Artificial intelligence, big data, and the internet of things are rapidly changing every aspect of our lives. Scholars in the humanities have been critically engaged with these shifts of the digital age. In this course we will consider some of the ways humanists and artists are collaborating with scientists and engineers to solve the big problems facing our planet and our species. We’ll study how data science is changing museums and special collections. We’ll learn how scholars of race and gender are combating algorithmic bias in search engines and how digital archivists are helping climate scientists save their data from politics. Students will gain hands-on experience with a range of approaches and methods of digital humanities research. They will acquire basic facility with key digital tools like GitHub, relational databases, XML/HTML and TEI, useful text analysis and visualization tools, and online publishing platforms. Our collective aim will be to establish a critical, historical framework for understanding the impact of digital technologies on our lives and the ways these technologies can be used in our humanistic research. Absolutely no prior coding experience is required. We plan to conduct this course remotely, using both synchronous with asynchronous Zoom sessions, frequent breakout rooms and small-group meetings, one-on-one conferences, and shared folders and files on Canvas and Google. Work for the course will include regular in-class exercises, short research findings and response papers, and a mid-sized digital project.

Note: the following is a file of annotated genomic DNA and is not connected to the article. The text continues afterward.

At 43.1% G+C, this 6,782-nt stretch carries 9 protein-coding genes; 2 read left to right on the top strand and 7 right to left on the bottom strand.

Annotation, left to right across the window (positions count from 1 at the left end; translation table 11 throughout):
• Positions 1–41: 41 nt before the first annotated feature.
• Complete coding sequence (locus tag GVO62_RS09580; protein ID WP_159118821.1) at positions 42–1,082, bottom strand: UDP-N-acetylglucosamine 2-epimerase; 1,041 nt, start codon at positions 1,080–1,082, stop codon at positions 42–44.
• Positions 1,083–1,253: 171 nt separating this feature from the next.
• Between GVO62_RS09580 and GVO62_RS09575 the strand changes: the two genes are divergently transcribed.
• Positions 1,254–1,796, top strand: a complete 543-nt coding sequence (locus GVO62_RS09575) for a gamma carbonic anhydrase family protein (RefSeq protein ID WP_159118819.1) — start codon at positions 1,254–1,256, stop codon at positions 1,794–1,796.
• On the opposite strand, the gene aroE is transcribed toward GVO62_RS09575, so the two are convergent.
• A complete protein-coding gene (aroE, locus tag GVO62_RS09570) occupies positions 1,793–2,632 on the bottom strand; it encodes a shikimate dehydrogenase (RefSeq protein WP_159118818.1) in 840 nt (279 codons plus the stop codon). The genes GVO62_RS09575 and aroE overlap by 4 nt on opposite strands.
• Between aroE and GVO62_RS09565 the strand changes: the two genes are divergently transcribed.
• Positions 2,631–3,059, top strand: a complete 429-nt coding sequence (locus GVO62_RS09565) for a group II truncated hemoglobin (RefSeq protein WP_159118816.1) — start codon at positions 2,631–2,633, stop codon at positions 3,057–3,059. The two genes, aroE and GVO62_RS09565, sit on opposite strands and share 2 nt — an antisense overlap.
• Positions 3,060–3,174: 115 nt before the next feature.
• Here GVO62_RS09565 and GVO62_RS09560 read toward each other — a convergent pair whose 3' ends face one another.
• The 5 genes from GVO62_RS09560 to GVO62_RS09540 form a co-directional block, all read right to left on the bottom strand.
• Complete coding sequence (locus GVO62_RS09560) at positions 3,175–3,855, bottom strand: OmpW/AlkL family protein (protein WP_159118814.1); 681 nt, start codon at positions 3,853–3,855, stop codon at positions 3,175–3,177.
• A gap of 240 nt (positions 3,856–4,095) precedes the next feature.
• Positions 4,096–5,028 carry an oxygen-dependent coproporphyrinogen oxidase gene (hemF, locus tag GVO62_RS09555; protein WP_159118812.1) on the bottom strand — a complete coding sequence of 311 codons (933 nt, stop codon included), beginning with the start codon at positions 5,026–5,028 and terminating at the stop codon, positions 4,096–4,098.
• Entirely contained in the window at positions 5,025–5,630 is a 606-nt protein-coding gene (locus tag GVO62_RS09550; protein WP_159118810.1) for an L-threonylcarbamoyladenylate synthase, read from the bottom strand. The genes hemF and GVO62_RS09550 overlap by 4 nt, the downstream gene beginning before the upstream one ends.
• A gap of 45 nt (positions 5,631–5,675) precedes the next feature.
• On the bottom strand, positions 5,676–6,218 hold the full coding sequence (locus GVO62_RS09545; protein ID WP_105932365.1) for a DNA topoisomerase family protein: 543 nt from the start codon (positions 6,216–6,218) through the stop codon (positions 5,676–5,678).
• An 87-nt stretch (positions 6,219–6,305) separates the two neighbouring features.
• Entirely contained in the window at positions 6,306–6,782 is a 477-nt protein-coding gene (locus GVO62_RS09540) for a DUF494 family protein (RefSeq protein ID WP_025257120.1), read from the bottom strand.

This will be a fun class! You will learn how to use some powerful tools and platforms to study literature, art, history, and culture. And you'll have lots of opportunities to work in pairs or small groups with your classmates instead of sitting through long Zoom lectures. If you have any questions about the class, just send an email to Jim <email@example.com>